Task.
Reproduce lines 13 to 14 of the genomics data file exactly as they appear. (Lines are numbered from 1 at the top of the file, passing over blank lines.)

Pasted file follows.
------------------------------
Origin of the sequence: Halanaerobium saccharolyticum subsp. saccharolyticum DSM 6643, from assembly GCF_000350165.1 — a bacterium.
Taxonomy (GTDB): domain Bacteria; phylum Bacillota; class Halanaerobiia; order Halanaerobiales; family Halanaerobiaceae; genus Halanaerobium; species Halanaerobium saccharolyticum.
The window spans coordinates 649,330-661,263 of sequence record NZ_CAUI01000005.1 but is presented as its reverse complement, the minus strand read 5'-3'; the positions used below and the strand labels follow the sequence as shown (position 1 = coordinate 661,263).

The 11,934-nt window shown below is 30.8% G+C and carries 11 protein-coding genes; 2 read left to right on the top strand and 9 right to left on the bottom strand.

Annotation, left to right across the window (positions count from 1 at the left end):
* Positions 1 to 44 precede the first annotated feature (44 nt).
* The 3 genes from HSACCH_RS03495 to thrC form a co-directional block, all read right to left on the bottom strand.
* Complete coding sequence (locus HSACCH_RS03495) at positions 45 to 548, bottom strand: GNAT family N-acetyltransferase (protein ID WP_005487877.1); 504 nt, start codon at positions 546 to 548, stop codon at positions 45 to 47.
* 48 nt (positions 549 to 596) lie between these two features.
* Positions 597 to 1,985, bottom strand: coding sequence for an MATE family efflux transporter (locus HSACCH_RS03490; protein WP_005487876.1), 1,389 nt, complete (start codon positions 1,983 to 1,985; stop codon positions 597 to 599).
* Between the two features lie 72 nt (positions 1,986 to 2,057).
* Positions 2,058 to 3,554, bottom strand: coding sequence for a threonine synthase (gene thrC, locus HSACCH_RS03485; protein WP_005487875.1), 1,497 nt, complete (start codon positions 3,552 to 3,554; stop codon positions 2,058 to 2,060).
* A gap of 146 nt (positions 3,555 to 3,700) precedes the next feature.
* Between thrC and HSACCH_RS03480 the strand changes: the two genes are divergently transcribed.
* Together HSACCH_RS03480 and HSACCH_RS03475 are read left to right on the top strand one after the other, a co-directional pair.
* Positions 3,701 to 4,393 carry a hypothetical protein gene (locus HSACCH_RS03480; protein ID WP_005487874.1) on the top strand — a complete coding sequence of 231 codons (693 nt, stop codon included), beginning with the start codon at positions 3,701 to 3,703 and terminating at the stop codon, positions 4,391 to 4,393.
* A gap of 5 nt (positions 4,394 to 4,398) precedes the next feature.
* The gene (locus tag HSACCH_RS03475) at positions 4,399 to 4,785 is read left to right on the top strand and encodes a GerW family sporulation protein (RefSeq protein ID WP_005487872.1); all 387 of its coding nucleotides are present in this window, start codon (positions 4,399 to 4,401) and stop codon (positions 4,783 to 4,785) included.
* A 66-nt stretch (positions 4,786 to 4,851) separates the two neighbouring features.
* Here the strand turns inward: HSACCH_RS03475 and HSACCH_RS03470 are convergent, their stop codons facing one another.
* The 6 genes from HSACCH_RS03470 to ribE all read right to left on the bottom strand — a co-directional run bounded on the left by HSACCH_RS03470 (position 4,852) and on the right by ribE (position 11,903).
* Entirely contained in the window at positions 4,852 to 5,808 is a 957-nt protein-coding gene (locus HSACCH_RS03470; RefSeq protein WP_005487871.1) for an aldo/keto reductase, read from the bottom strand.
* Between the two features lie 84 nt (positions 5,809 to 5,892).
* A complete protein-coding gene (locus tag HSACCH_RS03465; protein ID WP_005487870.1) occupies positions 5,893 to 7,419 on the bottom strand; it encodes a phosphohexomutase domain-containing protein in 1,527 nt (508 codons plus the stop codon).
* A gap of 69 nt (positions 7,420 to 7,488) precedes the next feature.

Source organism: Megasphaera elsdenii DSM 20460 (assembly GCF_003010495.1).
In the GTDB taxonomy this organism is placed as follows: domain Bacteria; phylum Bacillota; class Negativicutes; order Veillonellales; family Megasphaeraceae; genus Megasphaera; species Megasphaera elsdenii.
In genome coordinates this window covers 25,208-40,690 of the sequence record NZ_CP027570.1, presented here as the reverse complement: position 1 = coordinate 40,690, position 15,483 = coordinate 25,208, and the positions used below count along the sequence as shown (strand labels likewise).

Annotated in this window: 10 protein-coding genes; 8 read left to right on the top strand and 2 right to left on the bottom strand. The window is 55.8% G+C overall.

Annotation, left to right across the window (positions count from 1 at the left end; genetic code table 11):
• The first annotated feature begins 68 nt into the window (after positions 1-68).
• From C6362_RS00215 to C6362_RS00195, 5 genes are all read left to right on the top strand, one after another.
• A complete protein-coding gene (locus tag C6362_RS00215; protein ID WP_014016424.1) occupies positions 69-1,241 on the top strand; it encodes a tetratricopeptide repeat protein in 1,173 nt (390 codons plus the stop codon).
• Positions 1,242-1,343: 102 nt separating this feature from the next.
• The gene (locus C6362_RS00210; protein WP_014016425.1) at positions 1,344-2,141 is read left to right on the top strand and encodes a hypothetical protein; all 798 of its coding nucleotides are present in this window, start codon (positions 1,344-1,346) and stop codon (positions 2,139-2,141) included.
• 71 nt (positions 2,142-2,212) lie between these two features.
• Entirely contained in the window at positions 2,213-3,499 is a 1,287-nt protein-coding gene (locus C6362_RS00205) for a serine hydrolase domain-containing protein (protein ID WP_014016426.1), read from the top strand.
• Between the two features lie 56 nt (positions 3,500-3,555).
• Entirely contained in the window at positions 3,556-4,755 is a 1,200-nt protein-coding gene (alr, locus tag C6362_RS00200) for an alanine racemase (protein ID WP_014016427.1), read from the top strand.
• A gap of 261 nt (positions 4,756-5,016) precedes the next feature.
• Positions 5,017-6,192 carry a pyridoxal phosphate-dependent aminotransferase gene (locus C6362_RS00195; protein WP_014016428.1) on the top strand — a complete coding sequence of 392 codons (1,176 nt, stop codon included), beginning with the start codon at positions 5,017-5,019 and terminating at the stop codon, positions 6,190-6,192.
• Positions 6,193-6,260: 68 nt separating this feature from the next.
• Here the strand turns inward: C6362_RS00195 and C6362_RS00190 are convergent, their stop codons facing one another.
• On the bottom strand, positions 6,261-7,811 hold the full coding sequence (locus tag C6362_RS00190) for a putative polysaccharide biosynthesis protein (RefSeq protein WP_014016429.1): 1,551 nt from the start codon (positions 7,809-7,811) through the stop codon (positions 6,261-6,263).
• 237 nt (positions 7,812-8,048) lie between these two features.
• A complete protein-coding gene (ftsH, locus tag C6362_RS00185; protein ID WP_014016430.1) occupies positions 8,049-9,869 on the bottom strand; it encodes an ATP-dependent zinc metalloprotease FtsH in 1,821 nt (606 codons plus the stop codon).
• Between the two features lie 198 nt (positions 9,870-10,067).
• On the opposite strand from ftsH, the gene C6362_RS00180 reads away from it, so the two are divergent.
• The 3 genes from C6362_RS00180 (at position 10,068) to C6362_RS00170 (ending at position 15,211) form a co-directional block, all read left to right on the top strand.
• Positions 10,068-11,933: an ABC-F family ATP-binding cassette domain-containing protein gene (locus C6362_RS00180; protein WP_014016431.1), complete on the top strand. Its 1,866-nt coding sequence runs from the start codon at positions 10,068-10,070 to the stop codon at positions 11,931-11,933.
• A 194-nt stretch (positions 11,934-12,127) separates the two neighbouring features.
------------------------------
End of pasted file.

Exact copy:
* A gap of 146 nt (positions 3,555 to 3,700) precedes the next feature.
* Between thrC and HSACCH_RS03480 the strand changes: the two genes are divergently transcribed.